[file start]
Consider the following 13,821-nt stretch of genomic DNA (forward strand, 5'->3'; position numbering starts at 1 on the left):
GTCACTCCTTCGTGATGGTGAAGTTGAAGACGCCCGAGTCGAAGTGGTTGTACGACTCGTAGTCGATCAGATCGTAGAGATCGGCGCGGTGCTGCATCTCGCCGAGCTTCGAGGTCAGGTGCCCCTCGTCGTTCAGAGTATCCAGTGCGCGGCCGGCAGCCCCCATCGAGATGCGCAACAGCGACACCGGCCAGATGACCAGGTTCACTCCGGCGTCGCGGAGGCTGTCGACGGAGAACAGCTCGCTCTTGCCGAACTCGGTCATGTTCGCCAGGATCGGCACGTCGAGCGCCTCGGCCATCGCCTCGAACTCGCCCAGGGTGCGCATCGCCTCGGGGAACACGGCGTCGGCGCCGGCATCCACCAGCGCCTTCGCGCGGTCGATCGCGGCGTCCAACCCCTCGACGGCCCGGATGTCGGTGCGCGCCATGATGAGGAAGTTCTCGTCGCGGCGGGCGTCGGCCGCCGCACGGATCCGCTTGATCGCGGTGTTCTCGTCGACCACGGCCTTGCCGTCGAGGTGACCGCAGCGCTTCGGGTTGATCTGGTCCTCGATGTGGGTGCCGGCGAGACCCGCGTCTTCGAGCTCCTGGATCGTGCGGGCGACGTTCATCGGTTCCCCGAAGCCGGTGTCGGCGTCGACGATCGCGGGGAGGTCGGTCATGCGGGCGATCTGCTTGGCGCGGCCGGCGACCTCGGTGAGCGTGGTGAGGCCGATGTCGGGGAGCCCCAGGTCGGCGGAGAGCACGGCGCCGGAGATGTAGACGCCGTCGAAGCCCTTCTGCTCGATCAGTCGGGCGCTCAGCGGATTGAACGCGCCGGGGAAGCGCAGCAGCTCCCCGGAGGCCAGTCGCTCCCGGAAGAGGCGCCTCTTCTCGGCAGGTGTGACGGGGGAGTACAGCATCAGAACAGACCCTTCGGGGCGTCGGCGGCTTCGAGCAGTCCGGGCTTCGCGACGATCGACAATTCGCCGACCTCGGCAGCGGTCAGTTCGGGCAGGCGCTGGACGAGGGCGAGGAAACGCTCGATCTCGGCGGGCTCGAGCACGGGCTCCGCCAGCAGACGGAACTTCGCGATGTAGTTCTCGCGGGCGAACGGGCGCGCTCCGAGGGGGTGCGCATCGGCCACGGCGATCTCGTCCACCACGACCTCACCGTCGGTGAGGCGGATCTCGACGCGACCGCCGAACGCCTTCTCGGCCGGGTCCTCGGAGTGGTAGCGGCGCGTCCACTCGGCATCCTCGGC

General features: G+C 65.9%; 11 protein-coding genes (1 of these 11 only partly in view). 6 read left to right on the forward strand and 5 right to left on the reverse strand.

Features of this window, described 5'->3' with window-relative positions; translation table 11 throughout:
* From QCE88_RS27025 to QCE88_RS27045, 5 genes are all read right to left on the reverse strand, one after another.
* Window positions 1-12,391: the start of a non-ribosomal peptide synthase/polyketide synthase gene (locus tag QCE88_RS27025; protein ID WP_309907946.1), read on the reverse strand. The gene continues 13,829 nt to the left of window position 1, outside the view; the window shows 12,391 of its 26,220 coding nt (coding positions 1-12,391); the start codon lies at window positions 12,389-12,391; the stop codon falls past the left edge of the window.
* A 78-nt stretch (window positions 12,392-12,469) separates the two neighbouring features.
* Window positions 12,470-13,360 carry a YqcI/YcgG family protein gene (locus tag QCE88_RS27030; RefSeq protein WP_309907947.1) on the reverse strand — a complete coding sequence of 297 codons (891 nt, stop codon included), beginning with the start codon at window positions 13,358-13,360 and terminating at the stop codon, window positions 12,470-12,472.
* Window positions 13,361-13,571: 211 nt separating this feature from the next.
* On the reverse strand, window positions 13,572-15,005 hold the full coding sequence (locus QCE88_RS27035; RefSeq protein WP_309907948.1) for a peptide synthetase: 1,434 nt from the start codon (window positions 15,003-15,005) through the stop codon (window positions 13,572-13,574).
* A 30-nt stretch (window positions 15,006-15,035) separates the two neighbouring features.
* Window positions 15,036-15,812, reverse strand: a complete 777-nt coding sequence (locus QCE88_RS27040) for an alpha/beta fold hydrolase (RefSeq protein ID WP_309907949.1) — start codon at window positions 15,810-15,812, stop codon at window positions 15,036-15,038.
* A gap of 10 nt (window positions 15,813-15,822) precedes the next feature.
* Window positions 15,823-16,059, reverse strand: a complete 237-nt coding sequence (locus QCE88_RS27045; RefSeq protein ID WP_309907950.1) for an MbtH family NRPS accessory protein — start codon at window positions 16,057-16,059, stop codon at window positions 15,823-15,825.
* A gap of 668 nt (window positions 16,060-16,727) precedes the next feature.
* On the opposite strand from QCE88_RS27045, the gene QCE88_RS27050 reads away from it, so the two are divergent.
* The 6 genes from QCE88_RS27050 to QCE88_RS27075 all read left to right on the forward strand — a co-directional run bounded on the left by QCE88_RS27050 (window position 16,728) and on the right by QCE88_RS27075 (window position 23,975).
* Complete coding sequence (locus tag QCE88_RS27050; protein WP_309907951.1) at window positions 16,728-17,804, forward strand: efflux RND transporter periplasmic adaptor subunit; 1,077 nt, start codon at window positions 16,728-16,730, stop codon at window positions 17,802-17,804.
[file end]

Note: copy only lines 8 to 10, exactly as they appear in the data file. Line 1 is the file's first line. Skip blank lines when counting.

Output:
* Window positions 12,470-13,360 carry a YqcI/YcgG family protein gene (locus tag QCE88_RS27030; RefSeq protein WP_309907947.1) on the reverse strand — a complete coding sequence of 297 codons (891 nt, stop codon included), beginning with the start codon at window positions 13,358-13,360 and terminating at the stop codon, window positions 12,470-12,472.
* Window positions 13,361-13,571: 211 nt separating this feature from the next.
* On the reverse strand, window positions 13,572-15,005 hold the full coding sequence (locus QCE88_RS27035; RefSeq protein WP_309907948.1) for a peptide synthetase: 1,434 nt from the start codon (window positions 15,003-15,005) through the stop codon (window positions 13,572-13,574).